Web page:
Teach clients and prospects why "money in the bank" doesn’t mean what it used toArticle added by Dave Scranton on August 30, 2012
Dave Scranton

Dave Scranton

Joined: February 23, 2011

My Company

Banks and money markets aren’t much better today than the only other investment choice that offers both complete safety and liquidity: your mattress.

Chances are you’ve used this old saying yourself: “It’s like money in the bank!”

Of course, the expression is used to describe something reliable: a thing you can depend on. Though the metaphor is still used, I make sure clients and prospects understand that it isn’t nearly as appropriate as it used to be.

I couldn’t help thinking that very thing when I saw the results of a recent survey of more than 100 banks showing that checking account fees, pretty much across the board, have increased steadily in the first half of 2012.

It’s no secret that banks are already a poor choice right now for any money you’re interested in growing. In fact, banks and money markets aren’t much better today than the only other investment choice that offers both complete safety and liquidity: your mattress. With most accounts earning near-zero in interest, safety and liquidity are really the only attributes banks can boast about. Your money’s not really working for you in a bank, but you can get to it if you need it, and you know you’re not going to lose it.

On the other hand, are you, in fact, actually losing money when you’ve got it in a bank today — essentially paying the bank to hold it for you? Maybe not on purpose, but when you consider not only bank fees but some other realities about today’s economy, under the right conditions, it might actually be happening.

I tell clients and prospects to think of it this way: Would you pay $125 a month for a checking account fee? Of course not; no one would — and, in fact, according to that recent report, monthly service fees are averaging about $12.08 per month. While that’s up almost a dollar since the end of 2011, it’s nowhere near $125. So where do I get that figure?

Well, let’s say you have $100,000 sitting in an account and earning (if you’re lucky) $2,000 in interest over the course of a year. Odds are, the bank will tell you you’re not being charged any fee on that account because it’s well over the minimum requirement to avoid service fees. Uncle Sam, on the other hand, will charge you something on that earned interest, probably taking it down to about $1,500 or less, depending on your tax bracket.

That may not sound too bad, but here’s the thing many people forget about: inflation. Most estimates of inflation over time are at least 3 percent. So your $100,000 balance is actually losing $3,000 per year of buying power. The net result is an economic annual loss of $1,500 — or a monthly loss of $125.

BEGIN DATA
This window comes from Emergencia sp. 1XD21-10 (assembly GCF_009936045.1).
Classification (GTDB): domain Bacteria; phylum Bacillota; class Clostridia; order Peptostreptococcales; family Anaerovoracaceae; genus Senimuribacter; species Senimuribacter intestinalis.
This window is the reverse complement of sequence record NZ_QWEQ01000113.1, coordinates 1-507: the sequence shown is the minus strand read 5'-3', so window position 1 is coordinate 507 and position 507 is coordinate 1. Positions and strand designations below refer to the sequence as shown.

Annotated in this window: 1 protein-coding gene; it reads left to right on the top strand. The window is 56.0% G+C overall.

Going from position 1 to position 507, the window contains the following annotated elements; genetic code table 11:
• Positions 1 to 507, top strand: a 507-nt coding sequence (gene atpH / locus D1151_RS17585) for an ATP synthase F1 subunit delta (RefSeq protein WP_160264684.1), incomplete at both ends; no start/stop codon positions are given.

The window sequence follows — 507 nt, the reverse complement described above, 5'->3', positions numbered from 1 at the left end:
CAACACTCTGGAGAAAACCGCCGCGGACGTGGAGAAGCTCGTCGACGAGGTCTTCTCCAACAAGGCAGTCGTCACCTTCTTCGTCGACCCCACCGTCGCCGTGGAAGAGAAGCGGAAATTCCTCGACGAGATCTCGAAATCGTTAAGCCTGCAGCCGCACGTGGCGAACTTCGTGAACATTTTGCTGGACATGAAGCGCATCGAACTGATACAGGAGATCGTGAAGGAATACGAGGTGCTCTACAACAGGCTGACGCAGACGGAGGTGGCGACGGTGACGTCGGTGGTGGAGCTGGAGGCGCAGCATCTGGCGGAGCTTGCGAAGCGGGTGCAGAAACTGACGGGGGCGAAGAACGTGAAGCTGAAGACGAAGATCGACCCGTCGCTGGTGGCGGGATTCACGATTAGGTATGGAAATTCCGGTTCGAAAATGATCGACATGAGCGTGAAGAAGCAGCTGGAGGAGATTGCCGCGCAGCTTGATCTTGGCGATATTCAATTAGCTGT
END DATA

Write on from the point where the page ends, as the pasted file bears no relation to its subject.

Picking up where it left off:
So, I tell clients, even if you don’t think rising bank fees will impact you directly, be aware that the dichotomy between low interest rates and inflation already does. You may not think of it as a “fee,” but it boils down to the same thing. And while it’s logical to assume interest rates are going to have to go back up again eventually, I always tell people to remember Japan: they’ve been in a near-zero interest rate environment for some 20 years now, and still their recession lumbers on.

Most people understand that keeping interest rates near zero is the government’s primary strategy to encourage borrowing and stimulate the economy. While it seems logical, when overused it can amount to little more than a “caffeine fix” — an artificial jolt that becomes increasingly less effective. We’ve been in a low-interest rate environment in the U.S. now since 2008, and so far the tactic has done little to stimulate anything — nor have two quantitative easing packages (QE1 and 2), or so-called “Operation Twist.” Meanwhile, inflation has remained consistent. The result is that, in many ways, we’ve actually been moving backwards economically — just like that bank account that’s losing buying power more quickly than it’s gaining interest.

So are the days of actually growing your money in a bank gone for good? Who knows, but they may not be coming back any time soon, and the recent news about rising bank fees is just one more indication that the old saying “like money in the bank” doesn’t mean quite what it used to.

At the very least, I make sure clients and prospects understand that anyone interested in protecting and growing their money these days needs to look at other options. Fortunately, I assure them, those options do exist.​
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